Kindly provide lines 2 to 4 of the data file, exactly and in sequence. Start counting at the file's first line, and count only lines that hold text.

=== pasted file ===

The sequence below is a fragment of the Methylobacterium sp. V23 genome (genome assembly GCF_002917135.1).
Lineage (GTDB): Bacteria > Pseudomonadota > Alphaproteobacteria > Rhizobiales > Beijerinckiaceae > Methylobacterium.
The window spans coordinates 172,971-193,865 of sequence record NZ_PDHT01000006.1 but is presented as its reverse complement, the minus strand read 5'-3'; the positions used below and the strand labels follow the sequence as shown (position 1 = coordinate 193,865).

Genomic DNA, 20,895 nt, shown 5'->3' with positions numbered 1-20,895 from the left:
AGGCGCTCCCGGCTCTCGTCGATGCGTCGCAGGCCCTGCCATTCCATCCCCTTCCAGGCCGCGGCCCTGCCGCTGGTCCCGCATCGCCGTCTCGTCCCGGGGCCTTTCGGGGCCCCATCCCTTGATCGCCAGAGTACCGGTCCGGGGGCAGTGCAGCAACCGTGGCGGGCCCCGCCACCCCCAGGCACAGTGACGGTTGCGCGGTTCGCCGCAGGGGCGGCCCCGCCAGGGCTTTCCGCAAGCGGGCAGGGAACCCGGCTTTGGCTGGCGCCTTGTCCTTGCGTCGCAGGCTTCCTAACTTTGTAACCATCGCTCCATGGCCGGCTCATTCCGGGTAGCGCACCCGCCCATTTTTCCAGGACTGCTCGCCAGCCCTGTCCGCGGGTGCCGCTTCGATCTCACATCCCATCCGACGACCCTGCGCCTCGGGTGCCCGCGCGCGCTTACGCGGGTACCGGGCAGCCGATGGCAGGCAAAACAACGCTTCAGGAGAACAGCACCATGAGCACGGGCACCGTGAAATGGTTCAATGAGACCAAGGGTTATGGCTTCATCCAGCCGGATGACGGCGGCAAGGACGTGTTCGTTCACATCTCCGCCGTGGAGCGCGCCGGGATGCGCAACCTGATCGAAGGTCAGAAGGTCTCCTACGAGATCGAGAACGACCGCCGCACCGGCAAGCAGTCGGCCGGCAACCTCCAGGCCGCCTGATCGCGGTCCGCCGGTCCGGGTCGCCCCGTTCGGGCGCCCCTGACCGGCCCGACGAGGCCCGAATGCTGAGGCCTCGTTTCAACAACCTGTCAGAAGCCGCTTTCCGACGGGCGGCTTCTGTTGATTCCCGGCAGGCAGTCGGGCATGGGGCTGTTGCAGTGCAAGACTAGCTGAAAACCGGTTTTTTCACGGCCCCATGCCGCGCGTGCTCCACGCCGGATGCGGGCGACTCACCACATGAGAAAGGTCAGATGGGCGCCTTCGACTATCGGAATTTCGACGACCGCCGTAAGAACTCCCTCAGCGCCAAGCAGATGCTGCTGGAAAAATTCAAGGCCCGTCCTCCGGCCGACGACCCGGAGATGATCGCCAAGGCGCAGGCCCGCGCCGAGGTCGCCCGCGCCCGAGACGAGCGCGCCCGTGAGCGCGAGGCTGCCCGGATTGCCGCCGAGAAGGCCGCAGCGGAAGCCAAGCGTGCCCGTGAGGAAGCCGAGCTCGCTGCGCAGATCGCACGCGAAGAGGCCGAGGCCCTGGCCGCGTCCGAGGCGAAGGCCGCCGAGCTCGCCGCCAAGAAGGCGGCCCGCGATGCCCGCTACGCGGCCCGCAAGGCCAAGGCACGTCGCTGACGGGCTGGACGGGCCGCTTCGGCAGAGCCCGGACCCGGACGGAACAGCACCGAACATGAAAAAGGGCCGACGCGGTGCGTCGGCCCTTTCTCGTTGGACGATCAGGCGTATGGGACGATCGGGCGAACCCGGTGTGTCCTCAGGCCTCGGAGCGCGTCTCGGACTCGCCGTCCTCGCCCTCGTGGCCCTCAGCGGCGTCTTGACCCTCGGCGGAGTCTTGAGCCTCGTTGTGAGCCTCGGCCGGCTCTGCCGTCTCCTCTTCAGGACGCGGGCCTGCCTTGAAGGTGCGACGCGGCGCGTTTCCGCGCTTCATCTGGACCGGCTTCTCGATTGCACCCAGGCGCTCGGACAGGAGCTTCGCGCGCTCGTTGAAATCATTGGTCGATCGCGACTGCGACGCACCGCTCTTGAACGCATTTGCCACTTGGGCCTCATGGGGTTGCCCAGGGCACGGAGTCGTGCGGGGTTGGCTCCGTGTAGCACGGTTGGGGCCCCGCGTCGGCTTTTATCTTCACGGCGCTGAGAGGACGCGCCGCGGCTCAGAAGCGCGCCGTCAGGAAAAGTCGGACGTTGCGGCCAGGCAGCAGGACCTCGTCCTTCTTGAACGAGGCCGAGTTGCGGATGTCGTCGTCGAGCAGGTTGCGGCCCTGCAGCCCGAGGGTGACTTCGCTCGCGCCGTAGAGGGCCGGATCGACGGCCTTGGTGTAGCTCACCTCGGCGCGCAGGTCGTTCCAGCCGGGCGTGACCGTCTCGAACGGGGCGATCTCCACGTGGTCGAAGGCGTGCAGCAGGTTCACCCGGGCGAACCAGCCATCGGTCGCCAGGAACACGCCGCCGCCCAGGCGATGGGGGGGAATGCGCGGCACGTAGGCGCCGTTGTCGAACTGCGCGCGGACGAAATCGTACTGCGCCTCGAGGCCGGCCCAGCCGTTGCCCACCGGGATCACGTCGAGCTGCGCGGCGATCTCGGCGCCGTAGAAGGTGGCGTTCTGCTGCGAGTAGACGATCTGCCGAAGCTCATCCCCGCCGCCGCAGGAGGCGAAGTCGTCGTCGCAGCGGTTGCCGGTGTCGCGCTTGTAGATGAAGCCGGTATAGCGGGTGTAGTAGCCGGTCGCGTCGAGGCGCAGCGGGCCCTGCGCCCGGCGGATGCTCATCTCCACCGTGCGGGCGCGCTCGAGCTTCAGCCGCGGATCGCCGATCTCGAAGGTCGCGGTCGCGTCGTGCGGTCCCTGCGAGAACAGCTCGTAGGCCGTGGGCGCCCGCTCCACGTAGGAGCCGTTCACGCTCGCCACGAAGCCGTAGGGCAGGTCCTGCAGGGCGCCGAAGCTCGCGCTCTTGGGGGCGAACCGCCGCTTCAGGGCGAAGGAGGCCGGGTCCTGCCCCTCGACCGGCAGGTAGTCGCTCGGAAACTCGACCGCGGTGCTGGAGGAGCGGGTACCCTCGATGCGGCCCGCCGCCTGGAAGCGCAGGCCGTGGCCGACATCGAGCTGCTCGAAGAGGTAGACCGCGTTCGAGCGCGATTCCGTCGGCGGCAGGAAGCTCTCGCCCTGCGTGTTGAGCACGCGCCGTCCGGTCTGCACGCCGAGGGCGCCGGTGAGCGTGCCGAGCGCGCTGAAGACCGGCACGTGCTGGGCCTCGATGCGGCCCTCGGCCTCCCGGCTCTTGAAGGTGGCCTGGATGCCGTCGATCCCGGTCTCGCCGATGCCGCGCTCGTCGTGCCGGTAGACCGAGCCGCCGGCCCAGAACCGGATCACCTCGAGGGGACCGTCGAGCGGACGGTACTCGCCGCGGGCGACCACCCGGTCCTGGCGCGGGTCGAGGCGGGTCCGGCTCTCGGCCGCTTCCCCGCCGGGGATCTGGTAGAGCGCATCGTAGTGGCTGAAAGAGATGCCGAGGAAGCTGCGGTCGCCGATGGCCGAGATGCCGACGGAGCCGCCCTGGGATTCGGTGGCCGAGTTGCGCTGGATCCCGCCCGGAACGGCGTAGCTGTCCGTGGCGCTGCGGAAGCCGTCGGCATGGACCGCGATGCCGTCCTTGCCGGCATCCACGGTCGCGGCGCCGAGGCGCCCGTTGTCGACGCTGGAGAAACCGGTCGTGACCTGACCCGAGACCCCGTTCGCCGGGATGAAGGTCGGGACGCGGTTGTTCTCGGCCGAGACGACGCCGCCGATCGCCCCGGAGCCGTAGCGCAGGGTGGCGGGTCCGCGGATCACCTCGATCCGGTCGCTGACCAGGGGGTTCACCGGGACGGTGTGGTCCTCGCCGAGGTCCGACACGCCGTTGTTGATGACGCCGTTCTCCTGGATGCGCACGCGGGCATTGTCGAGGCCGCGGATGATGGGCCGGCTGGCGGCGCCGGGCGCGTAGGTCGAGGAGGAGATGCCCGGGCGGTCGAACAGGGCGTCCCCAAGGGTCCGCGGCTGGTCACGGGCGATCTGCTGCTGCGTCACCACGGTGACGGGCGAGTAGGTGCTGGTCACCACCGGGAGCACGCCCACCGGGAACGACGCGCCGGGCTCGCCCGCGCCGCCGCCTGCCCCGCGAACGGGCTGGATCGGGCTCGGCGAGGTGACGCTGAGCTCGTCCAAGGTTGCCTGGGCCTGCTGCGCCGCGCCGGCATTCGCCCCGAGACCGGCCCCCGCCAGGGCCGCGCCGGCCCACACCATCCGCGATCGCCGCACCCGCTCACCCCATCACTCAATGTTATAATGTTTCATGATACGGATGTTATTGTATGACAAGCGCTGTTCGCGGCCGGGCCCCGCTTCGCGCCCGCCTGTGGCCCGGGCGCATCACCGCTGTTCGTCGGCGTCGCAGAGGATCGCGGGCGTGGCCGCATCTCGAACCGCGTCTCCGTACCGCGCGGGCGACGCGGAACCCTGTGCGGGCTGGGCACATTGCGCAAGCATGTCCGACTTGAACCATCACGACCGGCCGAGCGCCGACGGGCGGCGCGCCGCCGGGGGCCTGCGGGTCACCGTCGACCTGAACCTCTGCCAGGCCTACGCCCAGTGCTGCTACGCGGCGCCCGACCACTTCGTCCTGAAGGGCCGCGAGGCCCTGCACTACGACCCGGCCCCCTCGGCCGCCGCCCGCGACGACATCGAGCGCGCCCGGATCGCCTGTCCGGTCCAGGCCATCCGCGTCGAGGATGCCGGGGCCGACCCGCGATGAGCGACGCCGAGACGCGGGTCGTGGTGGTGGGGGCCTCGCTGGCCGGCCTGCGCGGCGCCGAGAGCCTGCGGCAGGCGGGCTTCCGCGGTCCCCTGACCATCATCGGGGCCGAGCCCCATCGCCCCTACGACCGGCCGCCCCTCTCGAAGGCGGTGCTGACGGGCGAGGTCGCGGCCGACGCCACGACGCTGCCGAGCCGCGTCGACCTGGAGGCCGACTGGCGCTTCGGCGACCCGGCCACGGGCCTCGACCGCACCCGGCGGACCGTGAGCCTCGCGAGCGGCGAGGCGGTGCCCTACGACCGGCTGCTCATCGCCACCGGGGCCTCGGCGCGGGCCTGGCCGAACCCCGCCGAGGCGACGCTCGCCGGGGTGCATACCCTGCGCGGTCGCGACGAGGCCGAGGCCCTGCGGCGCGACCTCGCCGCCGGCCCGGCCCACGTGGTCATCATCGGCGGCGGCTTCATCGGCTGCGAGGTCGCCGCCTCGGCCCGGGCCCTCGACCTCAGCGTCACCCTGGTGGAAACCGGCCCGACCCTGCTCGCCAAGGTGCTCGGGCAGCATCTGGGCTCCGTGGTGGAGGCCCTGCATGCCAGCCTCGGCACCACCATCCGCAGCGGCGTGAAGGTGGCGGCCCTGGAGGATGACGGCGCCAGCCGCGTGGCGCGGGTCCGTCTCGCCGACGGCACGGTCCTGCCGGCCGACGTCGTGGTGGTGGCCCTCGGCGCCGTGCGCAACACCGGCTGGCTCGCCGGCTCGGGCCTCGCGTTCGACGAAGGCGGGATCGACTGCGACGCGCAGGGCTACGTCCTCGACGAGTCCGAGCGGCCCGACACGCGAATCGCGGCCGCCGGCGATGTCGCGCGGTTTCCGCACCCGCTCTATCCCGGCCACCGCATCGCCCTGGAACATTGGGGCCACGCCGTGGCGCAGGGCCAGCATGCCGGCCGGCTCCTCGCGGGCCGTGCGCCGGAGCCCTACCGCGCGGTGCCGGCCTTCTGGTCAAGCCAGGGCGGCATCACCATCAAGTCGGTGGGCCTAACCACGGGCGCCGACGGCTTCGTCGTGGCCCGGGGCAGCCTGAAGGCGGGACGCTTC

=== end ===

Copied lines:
Lineage (GTDB): Bacteria > Pseudomonadota > Alphaproteobacteria > Rhizobiales > Beijerinckiaceae > Methylobacterium.
The window spans coordinates 172,971-193,865 of sequence record NZ_PDHT01000006.1 but is presented as its reverse complement, the minus strand read 5'-3'; the positions used below and the strand labels follow the sequence as shown (position 1 = coordinate 193,865).

Genomic DNA, 20,895 nt, shown 5'->3' with positions numbered 1-20,895 from the left: